A prominent theme in the novel is the use of superstitions, primarily by Jim, in accordance with long antiquated folklore passed down from generations past. Despite the surprising accuracy and usefulness of these myths, Huck is skeptical, and often times disagrees with Jim’s directives. Shortly after discovering Huck’s father, Jim again warns Huck of potential bad luck, this time in the form of a discarded snakeskin. Instead of heeding his wiser and older friend, Huck places the snakeskin next to Jim as he sleeps, inducing another snake to come over and bite Jim. This is a clear example of Huck’s youthful ignorance, mirrored against Jim and his well-earned knowledge. Despite their roles–as white and black–it is clear that the author does not differentiate in terms of intelligence or experience.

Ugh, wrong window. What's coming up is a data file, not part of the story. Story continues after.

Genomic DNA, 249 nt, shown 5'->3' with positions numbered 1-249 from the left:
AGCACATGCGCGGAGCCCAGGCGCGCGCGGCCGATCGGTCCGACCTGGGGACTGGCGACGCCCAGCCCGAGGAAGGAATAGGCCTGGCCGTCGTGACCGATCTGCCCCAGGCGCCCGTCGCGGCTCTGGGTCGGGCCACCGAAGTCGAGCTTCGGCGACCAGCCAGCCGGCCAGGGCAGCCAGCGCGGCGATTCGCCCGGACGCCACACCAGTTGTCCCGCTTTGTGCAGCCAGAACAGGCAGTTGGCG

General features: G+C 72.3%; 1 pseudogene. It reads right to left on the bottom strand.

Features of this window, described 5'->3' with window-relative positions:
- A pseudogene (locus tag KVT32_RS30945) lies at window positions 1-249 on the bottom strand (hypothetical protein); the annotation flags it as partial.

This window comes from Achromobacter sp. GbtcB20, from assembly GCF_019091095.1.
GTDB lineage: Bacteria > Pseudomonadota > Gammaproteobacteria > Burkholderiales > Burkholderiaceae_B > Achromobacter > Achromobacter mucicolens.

Despite the revolutionary racial equality demonstrate throughout The Adventures of Huckleberry Finn, racism still plays a large role in the overall plot of the novel. In the era in which it’s written, Huck Finn is an anomaly of understanding; however, there are definite traces of blatant racism incorporated. When separated in a dense fog late one night, Huck plays a trick on Jim, causing him to think he imagined being lost. When he finally realizes his friend’s deception, Jim is understandably upset, especially after his warm reception when Huck returned. Vocalizing his displeasure, Jim tells Huck, “Dat truck dah is trash; en trash is what people is dat puts dirt on de head er dey fren’s en makes ’em ashamed” (95). Huck, realizing the mistake he has made, and seeing the hurt he causes his friend, is contrite. However, despite recognizing his error, and feeling bad about it, Huck is still hesitant to apologize, solely because Jim is black, and such and act contradicts the code of the South. Despite the unconventional situation Huck finds himself in, Huck eventually relents and apologizes; “It was fifteen minutes before I could work myself up to go and humble myself to a nigger—but I done it, and I warn’t ever sorry for it afterwards, neither” (95). This break in traditional, while minor in some respect, can be seen as a significant action in terms of race relations and the treatment of blacks in the South during this time.